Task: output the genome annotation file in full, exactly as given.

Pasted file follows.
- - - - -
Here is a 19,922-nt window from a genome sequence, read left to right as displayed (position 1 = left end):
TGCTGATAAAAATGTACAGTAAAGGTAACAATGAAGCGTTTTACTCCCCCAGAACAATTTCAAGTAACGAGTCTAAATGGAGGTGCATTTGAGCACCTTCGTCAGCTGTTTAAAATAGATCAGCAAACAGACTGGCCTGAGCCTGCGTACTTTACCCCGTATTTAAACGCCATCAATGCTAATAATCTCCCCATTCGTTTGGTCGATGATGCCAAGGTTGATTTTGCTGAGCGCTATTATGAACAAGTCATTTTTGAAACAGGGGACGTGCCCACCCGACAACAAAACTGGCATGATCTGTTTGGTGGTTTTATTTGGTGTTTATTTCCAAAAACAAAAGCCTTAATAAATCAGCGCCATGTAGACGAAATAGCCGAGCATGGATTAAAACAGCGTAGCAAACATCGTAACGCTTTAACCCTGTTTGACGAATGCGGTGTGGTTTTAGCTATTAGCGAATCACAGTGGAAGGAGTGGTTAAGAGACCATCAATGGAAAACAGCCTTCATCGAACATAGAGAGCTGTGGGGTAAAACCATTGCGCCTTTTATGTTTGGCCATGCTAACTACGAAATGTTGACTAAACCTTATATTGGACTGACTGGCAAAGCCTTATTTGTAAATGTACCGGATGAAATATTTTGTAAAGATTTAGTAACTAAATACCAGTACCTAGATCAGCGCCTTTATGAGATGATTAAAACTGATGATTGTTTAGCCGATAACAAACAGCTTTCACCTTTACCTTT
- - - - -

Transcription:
Here is a 19,922-nt window from a genome sequence, read left to right as displayed (position 1 = left end):
TGCTGATAAAAATGTACAGTAAAGGTAACAATGAAGCGTTTTACTCCCCCAGAACAATTTCAAGTAACGAGTCTAAATGGAGGTGCATTTGAGCACCTTCGTCAGCTGTTTAAAATAGATCAGCAAACAGACTGGCCTGAGCCTGCGTACTTTACCCCGTATTTAAACGCCATCAATGCTAATAATCTCCCCATTCGTTTGGTCGATGATGCCAAGGTTGATTTTGCTGAGCGCTATTATGAACAAGTCATTTTTGAAACAGGGGACGTGCCCACCCGACAACAAAACTGGCATGATCTGTTTGGTGGTTTTATTTGGTGTTTATTTCCAAAAACAAAAGCCTTAATAAATCAGCGCCATGTAGACGAAATAGCCGAGCATGGATTAAAACAGCGTAGCAAACATCGTAACGCTTTAACCCTGTTTGACGAATGCGGTGTGGTTTTAGCTATTAGCGAATCACAGTGGAAGGAGTGGTTAAGAGACCATCAATGGAAAACAGCCTTCATCGAACATAGAGAGCTGTGGGGTAAAACCATTGCGCCTTTTATGTTTGGCCATGCTAACTACGAAATGTTGACTAAACCTTATATTGGACTGACTGGCAAAGCCTTATTTGTAAATGTACCGGATGAAATATTTTGTAAAGATTTAGTAACTAAATACCAGTACCTAGATCAGCGCCTTTATGAGATGATTAAAACTGATGATTGTTTAGCCGATAACAAACAGCTTTCACCTTTACCTTT